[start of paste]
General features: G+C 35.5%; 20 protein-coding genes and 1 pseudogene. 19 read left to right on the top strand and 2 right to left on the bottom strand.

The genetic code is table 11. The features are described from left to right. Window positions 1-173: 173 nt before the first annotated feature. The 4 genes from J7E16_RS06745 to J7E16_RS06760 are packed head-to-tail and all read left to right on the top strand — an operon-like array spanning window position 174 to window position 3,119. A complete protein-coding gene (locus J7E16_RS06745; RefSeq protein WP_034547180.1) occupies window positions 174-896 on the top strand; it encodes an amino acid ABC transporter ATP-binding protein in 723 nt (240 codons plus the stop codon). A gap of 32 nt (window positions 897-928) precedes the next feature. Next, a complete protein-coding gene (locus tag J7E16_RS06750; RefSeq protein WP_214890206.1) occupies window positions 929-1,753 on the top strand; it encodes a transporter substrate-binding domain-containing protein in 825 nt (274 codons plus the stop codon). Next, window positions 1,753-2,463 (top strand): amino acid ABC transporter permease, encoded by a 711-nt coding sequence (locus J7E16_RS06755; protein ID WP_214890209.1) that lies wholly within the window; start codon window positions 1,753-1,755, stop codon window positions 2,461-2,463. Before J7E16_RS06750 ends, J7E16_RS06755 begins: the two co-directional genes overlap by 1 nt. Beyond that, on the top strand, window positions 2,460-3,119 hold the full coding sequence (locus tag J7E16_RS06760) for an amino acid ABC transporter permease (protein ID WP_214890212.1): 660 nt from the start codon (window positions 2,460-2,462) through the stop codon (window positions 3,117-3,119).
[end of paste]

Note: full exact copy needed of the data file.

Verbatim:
General features: G+C 35.5%; 20 protein-coding genes and 1 pseudogene. 19 read left to right on the top strand and 2 right to left on the bottom strand.

The genetic code is table 11. The features are described from left to right. Window positions 1-173: 173 nt before the first annotated feature. The 4 genes from J7E16_RS06745 to J7E16_RS06760 are packed head-to-tail and all read left to right on the top strand — an operon-like array spanning window position 174 to window position 3,119. A complete protein-coding gene (locus J7E16_RS06745; RefSeq protein WP_034547180.1) occupies window positions 174-896 on the top strand; it encodes an amino acid ABC transporter ATP-binding protein in 723 nt (240 codons plus the stop codon). A gap of 32 nt (window positions 897-928) precedes the next feature. Next, a complete protein-coding gene (locus tag J7E16_RS06750; RefSeq protein WP_214890206.1) occupies window positions 929-1,753 on the top strand; it encodes a transporter substrate-binding domain-containing protein in 825 nt (274 codons plus the stop codon). Next, window positions 1,753-2,463 (top strand): amino acid ABC transporter permease, encoded by a 711-nt coding sequence (locus J7E16_RS06755; protein ID WP_214890209.1) that lies wholly within the window; start codon window positions 1,753-1,755, stop codon window positions 2,461-2,463. Before J7E16_RS06750 ends, J7E16_RS06755 begins: the two co-directional genes overlap by 1 nt. Beyond that, on the top strand, window positions 2,460-3,119 hold the full coding sequence (locus tag J7E16_RS06760) for an amino acid ABC transporter permease (protein ID WP_214890212.1): 660 nt from the start codon (window positions 2,460-2,462) through the stop codon (window positions 3,117-3,119).